Posts Tagged ‘donuts’

for the love of donuts.

Paul writes in his letter to the early church in Rome, “For I could wish that I myself were cursed and cut off from Christ for the sake of my people, those of my own race” (9:3)  This was mentioned in class today, in example of just how important it was to expand and increase the knowledge of the Love of God in the communities we love.   “I donutsdon’t think I’ve ever loved a church I’ve served that much!”, was said with a smile to many nods in the crowd.  As much as I’ve loved the Church, and the church I’ve served at – I don’t think I would ever elevate them above my love for Jesus.  I don’t think Paul was either, but was rather making an emotional appeal to explain just how passionate he was to see his fellow countrymen knowing the Love of God.

But being in “Church History” lectures all of this week, I can’t help but think about the history of God’s people seeming to put other seemingly good things ahead of the Love of Jesus throughout thousands of years.

Each time I’ve driven between my hotel and seminary, I’ve noticed new things like a kid who is somewhere they’ve never been before.  I’ve driven past a large national cemetery, with it’s rows of white grave markers.  I’ve driven past a large Finnish paper products plant, that I should probably purchase stock in for the sake of my family’s use of paper plates.  But two places I’ve noticed on each drive seem to stand out in their contrast and commonality with one another:  A small local donut shop that closes when they sell out late each morning, and a large commercial bakery with loading docks and trucks lined up to a giant warehouse building.

Both of these endeavors could be labeled “successful”. It would seem silly for someone to approach the small local shop and prod them:  “Don’t you care about sharing donut goodness?”  “Don’t you want the masses to enjoy the same donuts you’ve enjoyed?”  “See the bakery down the street?  Surely they have a truer passion for donuts!”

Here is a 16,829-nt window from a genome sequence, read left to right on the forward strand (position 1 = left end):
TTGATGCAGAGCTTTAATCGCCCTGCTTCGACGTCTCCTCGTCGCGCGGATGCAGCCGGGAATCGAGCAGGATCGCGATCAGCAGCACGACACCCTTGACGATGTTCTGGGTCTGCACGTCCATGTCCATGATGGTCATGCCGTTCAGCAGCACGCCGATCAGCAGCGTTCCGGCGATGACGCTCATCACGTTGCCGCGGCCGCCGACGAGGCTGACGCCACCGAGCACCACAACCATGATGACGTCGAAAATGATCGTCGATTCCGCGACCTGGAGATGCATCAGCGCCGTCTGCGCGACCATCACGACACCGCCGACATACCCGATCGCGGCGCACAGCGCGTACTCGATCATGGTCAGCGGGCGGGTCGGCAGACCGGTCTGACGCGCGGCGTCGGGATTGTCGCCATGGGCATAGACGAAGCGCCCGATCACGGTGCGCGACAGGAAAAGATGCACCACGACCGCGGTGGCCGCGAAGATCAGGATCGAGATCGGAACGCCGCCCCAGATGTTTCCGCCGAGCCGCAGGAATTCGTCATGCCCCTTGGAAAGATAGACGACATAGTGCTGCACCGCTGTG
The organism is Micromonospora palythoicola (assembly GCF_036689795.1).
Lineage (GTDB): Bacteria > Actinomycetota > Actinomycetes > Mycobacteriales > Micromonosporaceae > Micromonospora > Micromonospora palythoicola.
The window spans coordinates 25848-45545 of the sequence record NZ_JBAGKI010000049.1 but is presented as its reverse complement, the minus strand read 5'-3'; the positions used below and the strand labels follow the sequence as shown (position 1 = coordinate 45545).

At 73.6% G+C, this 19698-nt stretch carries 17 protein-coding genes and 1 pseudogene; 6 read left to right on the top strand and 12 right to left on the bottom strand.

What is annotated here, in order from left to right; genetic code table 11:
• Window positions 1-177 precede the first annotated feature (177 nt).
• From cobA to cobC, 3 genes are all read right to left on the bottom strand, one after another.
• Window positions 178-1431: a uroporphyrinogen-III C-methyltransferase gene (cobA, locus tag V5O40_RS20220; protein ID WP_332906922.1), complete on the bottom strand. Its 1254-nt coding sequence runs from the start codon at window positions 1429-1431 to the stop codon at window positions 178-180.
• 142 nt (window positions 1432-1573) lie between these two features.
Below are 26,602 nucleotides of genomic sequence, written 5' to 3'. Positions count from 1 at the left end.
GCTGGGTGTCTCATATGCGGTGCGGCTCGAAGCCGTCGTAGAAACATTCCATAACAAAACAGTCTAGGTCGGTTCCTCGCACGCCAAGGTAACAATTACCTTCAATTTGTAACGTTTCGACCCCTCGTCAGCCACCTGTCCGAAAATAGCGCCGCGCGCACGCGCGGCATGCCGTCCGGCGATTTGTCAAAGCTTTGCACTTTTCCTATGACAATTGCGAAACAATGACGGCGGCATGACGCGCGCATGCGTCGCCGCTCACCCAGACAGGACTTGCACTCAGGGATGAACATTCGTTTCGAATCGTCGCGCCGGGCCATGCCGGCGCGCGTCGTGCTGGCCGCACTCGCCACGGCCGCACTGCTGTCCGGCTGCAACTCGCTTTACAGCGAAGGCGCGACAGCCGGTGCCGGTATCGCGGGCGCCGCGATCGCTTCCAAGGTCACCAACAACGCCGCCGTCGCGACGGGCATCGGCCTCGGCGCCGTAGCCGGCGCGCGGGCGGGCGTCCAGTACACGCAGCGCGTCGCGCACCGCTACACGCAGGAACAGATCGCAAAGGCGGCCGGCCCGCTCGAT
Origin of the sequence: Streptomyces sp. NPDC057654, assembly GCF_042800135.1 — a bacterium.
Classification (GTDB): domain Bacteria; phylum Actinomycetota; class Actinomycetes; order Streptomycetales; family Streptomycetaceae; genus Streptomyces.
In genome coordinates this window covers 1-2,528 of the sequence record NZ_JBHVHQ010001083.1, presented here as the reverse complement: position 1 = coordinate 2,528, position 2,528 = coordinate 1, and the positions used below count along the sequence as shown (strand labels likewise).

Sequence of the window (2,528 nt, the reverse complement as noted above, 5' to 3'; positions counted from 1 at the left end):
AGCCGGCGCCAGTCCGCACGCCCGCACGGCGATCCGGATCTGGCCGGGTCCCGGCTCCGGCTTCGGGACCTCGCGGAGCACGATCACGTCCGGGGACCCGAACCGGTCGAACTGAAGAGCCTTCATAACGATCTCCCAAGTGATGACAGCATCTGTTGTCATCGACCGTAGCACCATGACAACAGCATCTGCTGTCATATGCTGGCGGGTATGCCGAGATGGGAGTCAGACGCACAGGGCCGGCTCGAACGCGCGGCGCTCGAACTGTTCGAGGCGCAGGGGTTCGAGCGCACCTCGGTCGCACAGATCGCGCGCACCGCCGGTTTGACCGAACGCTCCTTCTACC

Yet so often throughout history this same mentality has crept into the church.  We take the “Great Commission” not as a direction to live and love, but as a mandate to succeed at with all the resources and power we can amass.  So we divide and conquer.  We establish.  We claim.  We protect.  All in the name of a Jesus who came to die.  To give away.  To release.  To submit to the will of the Father.

Yes – I love Jesus. Yes, I want the people in the community I love to know the freedom and New Life offered in receiving His Love and Hope by Faith.  It has transformed my life, and continues to even as I don’t deserve it.  I’m sure the giant bakery I drive by is run by great people who truly love their baked goods.  But I suppose what I’m saying is – it’s really good for us to remember our love for Jesus above our love for everything – even the church.  That may lead to heresy.  But it might just lead to some amazing donuts as well…

..and what might happen if, the church continued to be filled with and sending out people of all ages and every background who were passionate in sharing their love of donuts?  We may not even need the trucks. 😉






Gluten Free Donuts

image(1)Over a year ago, my wife found out she’s been allergic to gluten for quite a while now.   It was a pretty significant change, for a woman who’d just discovered a love for baking.